HoustonPBS UH Moment: The ‘Chopped and Screwed’ History of Houston Hip-Hop

Houston has a unique spot in the history of hip-hop. The distinctive “chopped and screwed” sound originated by the late Houston mix-tape artist Robert Davis Jr., or “DJ Screw,” in the 1980s and ‘90s is still an influence on musicians of all genres today. ZZ Top guitarist Billy Gibbons told Texas Monthly in its August 2012 issue that the band has always been inspired by the style of Houston hip-hop, and it’s the basis of ZZ Top’s latest single “I Gotsta Get Paid.”

“I became fixated with this ‘hypnotic chronicle of the toil of a ghetto hustler’,” Gibbons told Texas Monthly, “and I was deteDJ Screw Collectionrmined to use it as the basis for something ZZ Top could record.”

Julie Grob, coordinator for digital projects and instruction, Special Collections for the University of Houston Libraries, says ‘chopped and screwed’ is the sound most closely associated with Houston hip-hop and recognized the importance of archiving this piece of Houston culture.

“DJ Screw would slow down all of the music and he would repeat certain beats and words and phrases,” says Grob. “The style became known as ‘chopped and screwed.’ Other Houston artists began using that style. People started releasing one album that was regular, and one that was a ‘chopped and screwed’ production.”

Grob has been instrumental in documenting the history of Houston hip-hop and collecting the archival pieces that are now part of the Houston Hip-Hop Collection at the University of Houston Special Collections library. The collection includes items from DJ Screw and many other artists such as The Geto Boys, Screwed Up Click, Fat Pat and HAWK.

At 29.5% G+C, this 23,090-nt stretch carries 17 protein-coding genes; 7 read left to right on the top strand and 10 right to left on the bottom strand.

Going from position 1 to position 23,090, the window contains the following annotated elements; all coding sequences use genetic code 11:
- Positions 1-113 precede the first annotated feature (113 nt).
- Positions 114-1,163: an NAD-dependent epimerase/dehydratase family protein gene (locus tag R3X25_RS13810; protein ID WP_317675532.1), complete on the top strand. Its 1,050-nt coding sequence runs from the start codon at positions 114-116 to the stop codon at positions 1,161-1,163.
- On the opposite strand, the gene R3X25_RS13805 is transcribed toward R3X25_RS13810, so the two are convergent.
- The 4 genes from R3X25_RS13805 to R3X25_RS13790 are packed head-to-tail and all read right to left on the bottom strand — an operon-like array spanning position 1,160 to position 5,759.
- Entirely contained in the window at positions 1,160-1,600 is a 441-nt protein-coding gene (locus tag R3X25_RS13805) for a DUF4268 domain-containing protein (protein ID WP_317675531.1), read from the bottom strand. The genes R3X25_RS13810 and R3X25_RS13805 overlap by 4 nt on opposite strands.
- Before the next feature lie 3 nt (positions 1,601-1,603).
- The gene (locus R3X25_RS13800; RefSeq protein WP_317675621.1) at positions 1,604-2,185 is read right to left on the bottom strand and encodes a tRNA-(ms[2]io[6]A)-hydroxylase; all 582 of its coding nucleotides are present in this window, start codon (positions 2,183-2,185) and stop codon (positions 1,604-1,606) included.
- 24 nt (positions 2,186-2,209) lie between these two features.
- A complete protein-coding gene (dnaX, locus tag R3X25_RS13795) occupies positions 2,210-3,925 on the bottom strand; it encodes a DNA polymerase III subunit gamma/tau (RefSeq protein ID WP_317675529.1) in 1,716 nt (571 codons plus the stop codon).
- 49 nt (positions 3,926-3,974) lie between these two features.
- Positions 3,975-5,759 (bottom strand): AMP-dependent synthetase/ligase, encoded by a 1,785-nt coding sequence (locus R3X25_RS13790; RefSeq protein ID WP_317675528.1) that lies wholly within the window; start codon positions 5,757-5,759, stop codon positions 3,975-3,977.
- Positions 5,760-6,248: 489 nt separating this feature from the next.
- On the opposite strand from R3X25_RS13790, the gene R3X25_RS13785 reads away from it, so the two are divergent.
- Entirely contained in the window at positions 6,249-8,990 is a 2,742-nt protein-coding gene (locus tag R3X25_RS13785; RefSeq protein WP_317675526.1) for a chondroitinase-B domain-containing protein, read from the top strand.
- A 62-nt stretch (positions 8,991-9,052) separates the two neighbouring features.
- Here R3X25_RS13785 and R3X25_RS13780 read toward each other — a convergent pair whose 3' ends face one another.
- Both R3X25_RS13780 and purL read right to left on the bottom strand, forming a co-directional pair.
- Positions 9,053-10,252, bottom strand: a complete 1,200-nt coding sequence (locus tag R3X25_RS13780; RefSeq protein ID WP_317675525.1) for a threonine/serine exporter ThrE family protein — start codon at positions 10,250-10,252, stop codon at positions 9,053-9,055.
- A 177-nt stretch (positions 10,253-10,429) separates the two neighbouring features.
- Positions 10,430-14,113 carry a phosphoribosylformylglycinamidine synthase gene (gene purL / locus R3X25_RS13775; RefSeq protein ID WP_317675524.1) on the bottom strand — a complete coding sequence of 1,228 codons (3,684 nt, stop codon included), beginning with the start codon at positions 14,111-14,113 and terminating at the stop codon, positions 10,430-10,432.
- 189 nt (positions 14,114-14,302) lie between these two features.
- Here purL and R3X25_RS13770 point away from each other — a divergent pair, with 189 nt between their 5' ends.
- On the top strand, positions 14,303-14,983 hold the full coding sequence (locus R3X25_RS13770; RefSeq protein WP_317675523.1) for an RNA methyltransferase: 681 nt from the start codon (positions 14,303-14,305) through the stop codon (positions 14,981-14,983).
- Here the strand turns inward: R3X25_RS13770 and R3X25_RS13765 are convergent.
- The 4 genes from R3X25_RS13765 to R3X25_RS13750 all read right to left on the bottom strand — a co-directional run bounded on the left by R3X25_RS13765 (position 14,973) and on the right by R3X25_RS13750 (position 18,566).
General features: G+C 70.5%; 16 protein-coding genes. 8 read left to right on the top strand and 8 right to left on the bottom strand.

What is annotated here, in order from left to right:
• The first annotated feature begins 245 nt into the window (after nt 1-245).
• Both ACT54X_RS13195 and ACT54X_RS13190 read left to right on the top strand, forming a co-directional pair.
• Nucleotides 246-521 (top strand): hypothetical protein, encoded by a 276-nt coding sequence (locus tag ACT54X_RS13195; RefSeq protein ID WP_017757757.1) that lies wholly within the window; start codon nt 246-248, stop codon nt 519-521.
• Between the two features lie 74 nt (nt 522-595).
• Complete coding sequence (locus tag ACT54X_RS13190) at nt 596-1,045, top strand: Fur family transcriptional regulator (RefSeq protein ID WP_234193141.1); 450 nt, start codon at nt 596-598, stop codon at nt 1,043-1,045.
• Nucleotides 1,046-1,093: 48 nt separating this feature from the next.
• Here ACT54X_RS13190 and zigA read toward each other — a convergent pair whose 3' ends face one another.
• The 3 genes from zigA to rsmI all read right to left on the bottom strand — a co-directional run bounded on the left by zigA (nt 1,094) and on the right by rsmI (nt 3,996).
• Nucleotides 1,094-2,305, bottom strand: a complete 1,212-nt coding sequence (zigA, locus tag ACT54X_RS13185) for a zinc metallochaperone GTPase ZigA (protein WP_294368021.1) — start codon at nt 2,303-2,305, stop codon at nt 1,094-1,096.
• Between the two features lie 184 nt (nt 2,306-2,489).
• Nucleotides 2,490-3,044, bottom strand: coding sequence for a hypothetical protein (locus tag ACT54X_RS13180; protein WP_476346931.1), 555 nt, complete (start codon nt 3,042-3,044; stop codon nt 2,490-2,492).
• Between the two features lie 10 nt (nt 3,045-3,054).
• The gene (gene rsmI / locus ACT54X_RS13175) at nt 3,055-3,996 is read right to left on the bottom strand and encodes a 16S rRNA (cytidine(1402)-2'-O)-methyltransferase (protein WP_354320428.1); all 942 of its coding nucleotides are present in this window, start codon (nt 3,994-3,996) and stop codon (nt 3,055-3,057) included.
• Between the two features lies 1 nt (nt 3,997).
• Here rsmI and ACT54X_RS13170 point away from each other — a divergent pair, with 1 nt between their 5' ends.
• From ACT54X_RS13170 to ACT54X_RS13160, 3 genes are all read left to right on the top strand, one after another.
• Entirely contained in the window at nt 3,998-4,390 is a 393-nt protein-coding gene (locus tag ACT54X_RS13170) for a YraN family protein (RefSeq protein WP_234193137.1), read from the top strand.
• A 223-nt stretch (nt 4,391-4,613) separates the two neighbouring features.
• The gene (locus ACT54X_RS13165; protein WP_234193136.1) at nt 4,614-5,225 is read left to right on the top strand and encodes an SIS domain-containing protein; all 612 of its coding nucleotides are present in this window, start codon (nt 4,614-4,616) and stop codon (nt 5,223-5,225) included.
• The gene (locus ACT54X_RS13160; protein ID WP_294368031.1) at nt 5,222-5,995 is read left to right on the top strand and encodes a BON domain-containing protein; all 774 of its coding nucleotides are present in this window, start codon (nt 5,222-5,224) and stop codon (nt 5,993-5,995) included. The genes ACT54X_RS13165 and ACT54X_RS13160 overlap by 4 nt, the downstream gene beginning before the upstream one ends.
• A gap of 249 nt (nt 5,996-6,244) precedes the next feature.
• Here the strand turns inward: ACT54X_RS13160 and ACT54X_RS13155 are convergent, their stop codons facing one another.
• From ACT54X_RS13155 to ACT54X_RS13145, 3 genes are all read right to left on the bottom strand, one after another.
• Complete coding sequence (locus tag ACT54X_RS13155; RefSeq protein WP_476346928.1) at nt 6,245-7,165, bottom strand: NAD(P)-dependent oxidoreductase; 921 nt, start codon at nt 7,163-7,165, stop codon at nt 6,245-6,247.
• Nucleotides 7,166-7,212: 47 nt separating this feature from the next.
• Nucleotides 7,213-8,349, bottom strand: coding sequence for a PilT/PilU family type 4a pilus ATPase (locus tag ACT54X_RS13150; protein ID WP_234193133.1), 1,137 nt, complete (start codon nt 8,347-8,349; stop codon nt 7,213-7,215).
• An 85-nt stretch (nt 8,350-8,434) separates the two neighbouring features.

“We collect a lot of Houston history, Houston arts and culture, and I felt if we are collecting Houston— to truly represent it— we should also be collecting Houston hip-hop,” says Grob. “It’s just so associated with Houston.”

DJ Screw’s father, Robert Davis Sr., donated the vinyl collection his son used to produce his famous mix tapes. Other artists, fans and families also donated materials. The collection includes photos, posters and personal items such as a notebook from rapper HAWK that includes lyrics, rhyme schemes, personal notes and phone numbers.

“I think this collection is something people can come to for research in different areas—people trying to learn about DJ Screw, people trying to learn about the genre of chopped and screwed music and Houston hip-hop in general,” says Grob.

It will take the library at least another year to catalog all of the items, but many of the highlights are on display through Sept. 21 in the "DJ Screw and the Rise of Houston Hip-Hop" exhibit at the University of Houston M.D. Anderson Library. The exhibit is free and open to the public. 

“I think rappers are really happy to see their work preserved, and fans are really happy to see their culture represented in the library. It really is a way to connect the university to the students and community around us,” says Grob.